Quentin Coldwater is an Ivy League-bound high school senior. Intelligent and bookish, a genius at math, Quentin is nevertheless secretly obsessed with a series of children’s books set in a magical land called Fillory. On the chilly, dreary day of his Princeton interview, he encounters a mysterious woman who gives him a small book called The Magicians, which appears to be the (non-existent) sixth book in the Fillory series. A small piece of paper flutters from the pages, and Quentin chases it through a small community garden until he suddenly emerges into what is—unexpectedly and inexplicably—a warm late-summer afternoon on the expansive grounds of a stately old mansion.
This sudden journey plunges Quentin into a world of which he had previously only dreamed: a world where magic is real, and he can do it. After a strenuous exam, most of which he doesn’t understand the purpose of, he is invited to attend the secret, prestigious Brakebills, the only college of magic in North America. But as he gets deeper and deeper into this hidden magical world, his newfound powers lead less to the complete happiness he expected and more to a cynical disillusionment he never anticipated.
Guys, I’m 25. I loved Harry Potter when I was younger, but almost a decade after the series ended, I didn’t think I’d ever find a book about a school of magic that would pull me in the way Hogwarts did. But, guys. The Magicians is like Harry Potter, The College Years, with a healthy dose of Narnia, and a dash of soap-opera drama for good measure. It was fantastic.
There were so many great things about this book that I barely know where to start. The existential ennui that Quentin and his friends suffer from after graduation is grittily realistic, and their need to be needed is palpable. As magicians, they can do whatever they want pretty much whenever they want without having to work for a living, so many Brakebills graduates—including Quentin and his friends—fall into the same unfortunate pattern of hedonism year after year. As someone who is currently unemployed, I can certainly relate to the ennui.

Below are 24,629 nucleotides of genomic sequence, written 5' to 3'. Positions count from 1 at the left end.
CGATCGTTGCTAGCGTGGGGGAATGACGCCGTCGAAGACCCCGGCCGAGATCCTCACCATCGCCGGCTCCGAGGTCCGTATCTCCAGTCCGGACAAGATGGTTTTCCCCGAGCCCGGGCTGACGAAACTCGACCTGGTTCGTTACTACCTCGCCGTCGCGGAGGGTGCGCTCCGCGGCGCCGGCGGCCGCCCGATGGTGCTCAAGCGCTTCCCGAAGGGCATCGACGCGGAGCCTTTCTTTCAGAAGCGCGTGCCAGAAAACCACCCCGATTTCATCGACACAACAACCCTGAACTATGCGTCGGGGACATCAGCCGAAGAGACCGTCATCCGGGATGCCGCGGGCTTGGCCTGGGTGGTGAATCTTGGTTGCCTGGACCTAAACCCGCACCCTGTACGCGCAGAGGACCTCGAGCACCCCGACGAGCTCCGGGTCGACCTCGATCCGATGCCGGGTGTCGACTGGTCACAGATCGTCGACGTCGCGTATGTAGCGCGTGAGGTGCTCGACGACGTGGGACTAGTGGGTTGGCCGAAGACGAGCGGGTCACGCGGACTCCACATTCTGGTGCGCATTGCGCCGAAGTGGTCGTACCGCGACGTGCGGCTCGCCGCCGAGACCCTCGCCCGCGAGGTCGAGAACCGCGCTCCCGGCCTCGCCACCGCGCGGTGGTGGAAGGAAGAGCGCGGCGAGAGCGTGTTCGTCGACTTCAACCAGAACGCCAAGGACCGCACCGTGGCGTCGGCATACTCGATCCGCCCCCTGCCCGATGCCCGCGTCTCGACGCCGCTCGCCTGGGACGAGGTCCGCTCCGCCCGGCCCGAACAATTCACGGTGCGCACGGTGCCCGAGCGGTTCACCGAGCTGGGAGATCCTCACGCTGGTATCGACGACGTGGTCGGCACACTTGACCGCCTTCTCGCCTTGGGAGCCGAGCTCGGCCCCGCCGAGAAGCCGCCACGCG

It’s always interesting, too, to see what new authors come up with in terms of what exactly “magic” is. You’d think that there wouldn’t be much new to come up with, and I suppose I haven’t read a whole ton of fantasy so I can’t really say, but Grossman’s take on magic was intriguing. Unlike in Harry Potter, wands are pretty much eschewed at Brakebills—instead, spells are performed with complex hand and finger motions in any number of ancient languages. No faux Latin spells here. (In fact, none are ever actually included in the dialogue, probably because Grossman didn’t want to try to transliterate Aramaic—and I don’t blame him.) The spells also depend heavily on what Brakebills faculty and students refer to as “Circumstances”: that is, the position of the moon/sun/stars/etc., the season, the time of day, the temperature, and any number of other physical conditions that may influence the effectiveness of a spell. I do appreciate such things, because especially as an adult, the magic in Harry Potter sometimes seems too easy. At least they have to try a little in The Magicians.
Anyway, The Magicians is a fantastic book and if you like Harry Potter and The Chronicles of Narnia (like most people in the world), you will definitely enjoy it. Stay tuned for my reviews of The Magician King (January 12) and The Magician’s Land (January 16)!by